Polysilicon manufacturer Daqo New Energy has submitted new documents regarding a potential initial public offering (IPO) to the Shanghai Stock Exchange, detailing how proceeds will be spent on new facilities.
Having announced its intent to list new shares in its Xinjiang Daqo subsidiary in June, Daqo has now revealed that the proceeds will be spent establishing two new manufacturing facilities in China, as well as providing additional working capital for Xinjiang Daqo moving forward.
It’s intended for Xinjiang Daqo to list on the STAR Market of the Shanghai Stock Exchange, a science technology and innovation-focused exchange. More than 286 million shares will be issued, accounting for around 15% of the company’s total share capital after the IPO. Daqo New Energy currently owns around 95% of Xinjiang Daqo, a shareholding which will fall to around 81% after the offering.
While there has been no established target for gross proceeds, Daqo has set out how it intends to spend around US$732 million on new facilities and working capital.
The majority of that figure – some US$514 million – will be spent on a Phase 4B ultra-high-purity polysilicon manufacturing facility with an annual production capacity of 35,000 MT. Daqo said this will “significantly increase” the company’s capacity of polysilicon for use in monocrystalline solar wafers and allow it to better address industry demand which has rapidly increased of late.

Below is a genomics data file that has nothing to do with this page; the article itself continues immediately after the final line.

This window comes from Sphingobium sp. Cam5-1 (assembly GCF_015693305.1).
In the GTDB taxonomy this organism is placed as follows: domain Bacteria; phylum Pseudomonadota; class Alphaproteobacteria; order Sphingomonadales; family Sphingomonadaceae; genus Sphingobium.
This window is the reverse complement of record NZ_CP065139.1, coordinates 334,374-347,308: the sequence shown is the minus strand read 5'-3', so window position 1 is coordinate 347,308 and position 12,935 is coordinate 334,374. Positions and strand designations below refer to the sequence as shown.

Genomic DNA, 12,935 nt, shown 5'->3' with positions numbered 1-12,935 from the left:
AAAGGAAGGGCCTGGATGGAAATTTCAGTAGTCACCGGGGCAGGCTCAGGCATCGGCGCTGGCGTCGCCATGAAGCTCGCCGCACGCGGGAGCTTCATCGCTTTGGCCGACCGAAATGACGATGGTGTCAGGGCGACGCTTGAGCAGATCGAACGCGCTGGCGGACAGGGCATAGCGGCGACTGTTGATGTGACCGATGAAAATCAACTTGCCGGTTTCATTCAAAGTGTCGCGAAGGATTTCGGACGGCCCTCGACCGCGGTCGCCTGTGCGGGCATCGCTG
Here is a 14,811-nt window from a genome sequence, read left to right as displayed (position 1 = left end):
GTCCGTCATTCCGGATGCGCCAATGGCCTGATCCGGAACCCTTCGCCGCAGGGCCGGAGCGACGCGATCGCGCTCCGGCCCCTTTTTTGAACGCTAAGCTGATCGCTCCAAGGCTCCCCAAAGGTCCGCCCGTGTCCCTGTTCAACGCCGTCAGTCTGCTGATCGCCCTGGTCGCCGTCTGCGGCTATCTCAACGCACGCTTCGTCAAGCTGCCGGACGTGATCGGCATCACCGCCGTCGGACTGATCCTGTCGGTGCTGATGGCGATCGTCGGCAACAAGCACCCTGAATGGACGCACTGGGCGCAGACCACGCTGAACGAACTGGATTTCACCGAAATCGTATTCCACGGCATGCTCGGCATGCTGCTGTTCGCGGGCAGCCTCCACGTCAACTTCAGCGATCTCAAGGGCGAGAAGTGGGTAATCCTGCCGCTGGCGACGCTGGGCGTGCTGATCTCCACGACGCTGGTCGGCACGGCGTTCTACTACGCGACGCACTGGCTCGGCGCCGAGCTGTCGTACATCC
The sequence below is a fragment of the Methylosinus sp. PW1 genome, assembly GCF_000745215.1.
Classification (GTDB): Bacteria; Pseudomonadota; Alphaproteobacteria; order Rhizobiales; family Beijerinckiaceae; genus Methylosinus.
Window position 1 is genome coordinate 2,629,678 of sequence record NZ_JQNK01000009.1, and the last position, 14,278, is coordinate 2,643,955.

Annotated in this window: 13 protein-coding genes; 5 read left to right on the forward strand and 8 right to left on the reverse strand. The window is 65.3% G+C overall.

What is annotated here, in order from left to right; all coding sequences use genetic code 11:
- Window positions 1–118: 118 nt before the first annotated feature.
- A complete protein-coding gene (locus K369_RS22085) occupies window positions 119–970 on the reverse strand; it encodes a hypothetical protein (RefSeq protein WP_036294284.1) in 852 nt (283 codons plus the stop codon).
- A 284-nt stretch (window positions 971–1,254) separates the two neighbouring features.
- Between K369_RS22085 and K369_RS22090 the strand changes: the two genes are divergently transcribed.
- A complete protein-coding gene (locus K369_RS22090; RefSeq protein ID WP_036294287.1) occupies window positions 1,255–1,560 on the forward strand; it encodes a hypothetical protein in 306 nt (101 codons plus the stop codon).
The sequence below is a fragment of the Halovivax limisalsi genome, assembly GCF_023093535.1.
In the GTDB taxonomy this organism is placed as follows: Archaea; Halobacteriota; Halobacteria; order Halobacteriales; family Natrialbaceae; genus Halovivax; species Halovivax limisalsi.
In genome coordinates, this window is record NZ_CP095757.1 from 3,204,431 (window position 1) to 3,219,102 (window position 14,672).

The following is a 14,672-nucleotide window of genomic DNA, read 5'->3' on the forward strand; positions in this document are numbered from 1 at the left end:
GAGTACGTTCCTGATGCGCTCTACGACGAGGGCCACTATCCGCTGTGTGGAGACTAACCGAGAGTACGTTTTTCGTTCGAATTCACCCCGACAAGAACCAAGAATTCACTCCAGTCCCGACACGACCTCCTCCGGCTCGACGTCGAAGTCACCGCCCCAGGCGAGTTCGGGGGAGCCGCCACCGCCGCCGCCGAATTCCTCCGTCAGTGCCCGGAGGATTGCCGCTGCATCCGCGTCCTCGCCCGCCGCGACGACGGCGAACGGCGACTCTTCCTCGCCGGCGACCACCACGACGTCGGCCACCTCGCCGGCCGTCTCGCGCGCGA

Last month, during Daqo New Energy’s quarterly results call, the company said it expected polysilicon demand to outstrip supply for at least the next 18 months owing to a lack of new capacity and strong demand from an increasing number of major module manufacturers.
Longgen Zhang, chief executive officer at Daqo, estimated that annual demand for polysilicon by the end of next year would rise to around 800,000 MT, triggering an increase in the average selling price (ASP) of polysilicon to around US$15/kg, significantly higher than the US$6/kg recorded in 2019 and in Q1 2020.
Daqo’s annual polysilicon production is guided at between 73,000 – 75,000 MT.
Meanwhile some US$62 million is to be spent on a semi-grade ultra-high-purity polysilicon facility to produce polysilicon for use in the semiconductor industry, a sector under-served by Chinese polysilicon producers.
Up to US$156 million will be used to boost Xinjiang Daqo’s working capital, which the company would allow it to optimise the company’s debt structure and fund new business development projects, while funds will also be diverted to enhance its R&D initiatives. Daqo has historically been highly conservative in R&D spending. R&D expense totalled US$2.7 million in 2018, increasing to US$5.3 million in 2019.
Daqo further said the completion of the IPO was subject to the Shanghai Stock Exchange’s review processes and registration by China’s Securities Regulatory Commission, adding that the company could not predict the timeline, eventual size or pricing of the offering.